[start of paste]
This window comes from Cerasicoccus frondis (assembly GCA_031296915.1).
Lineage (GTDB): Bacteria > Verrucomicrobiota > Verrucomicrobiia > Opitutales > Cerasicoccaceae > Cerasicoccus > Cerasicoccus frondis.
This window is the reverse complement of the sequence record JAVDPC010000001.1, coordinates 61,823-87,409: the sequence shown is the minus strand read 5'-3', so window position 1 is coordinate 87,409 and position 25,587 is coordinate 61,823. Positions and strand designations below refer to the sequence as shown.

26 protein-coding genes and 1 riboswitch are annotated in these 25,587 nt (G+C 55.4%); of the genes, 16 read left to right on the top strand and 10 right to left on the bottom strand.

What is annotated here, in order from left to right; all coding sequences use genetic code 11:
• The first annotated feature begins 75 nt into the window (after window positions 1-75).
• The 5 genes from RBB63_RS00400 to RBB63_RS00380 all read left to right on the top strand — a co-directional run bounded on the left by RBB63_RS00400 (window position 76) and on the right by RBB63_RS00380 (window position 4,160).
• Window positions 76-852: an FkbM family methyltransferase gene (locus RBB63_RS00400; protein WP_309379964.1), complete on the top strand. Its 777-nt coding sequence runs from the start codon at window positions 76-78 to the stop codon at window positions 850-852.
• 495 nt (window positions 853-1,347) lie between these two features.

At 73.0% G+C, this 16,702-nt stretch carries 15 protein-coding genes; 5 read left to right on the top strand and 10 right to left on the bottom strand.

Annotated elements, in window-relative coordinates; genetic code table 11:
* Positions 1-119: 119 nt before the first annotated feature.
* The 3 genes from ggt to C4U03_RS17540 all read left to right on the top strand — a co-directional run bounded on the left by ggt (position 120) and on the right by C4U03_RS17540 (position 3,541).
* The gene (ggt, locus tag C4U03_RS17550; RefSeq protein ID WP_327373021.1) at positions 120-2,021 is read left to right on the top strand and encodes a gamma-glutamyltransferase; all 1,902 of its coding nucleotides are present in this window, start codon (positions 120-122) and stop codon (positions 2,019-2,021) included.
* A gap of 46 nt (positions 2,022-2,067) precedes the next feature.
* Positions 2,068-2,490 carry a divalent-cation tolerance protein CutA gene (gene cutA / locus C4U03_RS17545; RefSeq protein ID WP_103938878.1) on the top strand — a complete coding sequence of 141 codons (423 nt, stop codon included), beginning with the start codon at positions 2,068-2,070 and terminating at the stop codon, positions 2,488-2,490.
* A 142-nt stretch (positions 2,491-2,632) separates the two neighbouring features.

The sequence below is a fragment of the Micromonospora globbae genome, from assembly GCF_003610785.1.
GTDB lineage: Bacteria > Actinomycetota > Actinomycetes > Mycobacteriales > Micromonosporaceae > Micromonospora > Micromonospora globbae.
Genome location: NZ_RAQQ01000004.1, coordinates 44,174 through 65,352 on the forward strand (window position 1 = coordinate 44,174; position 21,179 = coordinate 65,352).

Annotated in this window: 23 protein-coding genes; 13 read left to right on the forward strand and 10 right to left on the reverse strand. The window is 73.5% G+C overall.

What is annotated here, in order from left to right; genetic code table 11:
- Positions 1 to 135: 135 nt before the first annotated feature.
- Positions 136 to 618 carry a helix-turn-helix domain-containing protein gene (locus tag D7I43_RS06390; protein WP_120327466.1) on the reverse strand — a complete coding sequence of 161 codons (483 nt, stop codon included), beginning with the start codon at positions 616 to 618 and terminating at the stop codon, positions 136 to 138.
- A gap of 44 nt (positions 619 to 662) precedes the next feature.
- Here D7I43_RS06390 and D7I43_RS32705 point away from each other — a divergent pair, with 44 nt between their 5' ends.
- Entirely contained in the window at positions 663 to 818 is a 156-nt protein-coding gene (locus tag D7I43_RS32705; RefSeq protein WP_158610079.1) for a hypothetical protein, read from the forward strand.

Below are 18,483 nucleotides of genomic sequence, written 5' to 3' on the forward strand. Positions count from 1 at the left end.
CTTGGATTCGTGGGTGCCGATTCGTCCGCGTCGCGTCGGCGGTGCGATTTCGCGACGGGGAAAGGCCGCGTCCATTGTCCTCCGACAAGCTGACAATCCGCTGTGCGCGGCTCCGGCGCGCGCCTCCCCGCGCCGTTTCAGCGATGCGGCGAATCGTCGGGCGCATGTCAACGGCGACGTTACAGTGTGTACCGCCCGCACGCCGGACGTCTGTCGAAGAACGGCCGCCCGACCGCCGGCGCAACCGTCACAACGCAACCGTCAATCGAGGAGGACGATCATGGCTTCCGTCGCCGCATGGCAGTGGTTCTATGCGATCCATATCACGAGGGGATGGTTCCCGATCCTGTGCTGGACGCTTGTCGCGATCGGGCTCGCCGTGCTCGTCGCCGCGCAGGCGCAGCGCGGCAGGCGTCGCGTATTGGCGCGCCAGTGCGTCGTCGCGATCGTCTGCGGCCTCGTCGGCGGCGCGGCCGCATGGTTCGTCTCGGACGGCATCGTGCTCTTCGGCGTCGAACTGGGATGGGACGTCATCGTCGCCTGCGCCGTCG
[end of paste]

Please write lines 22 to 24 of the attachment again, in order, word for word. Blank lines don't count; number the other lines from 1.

What is annotated here, in order from left to right; genetic code table 11:
- Positions 1 to 135: 135 nt before the first annotated feature.
- Positions 136 to 618 carry a helix-turn-helix domain-containing protein gene (locus tag D7I43_RS06390; protein WP_120327466.1) on the reverse strand — a complete coding sequence of 161 codons (483 nt, stop codon included), beginning with the start codon at positions 616 to 618 and terminating at the stop codon, positions 136 to 138.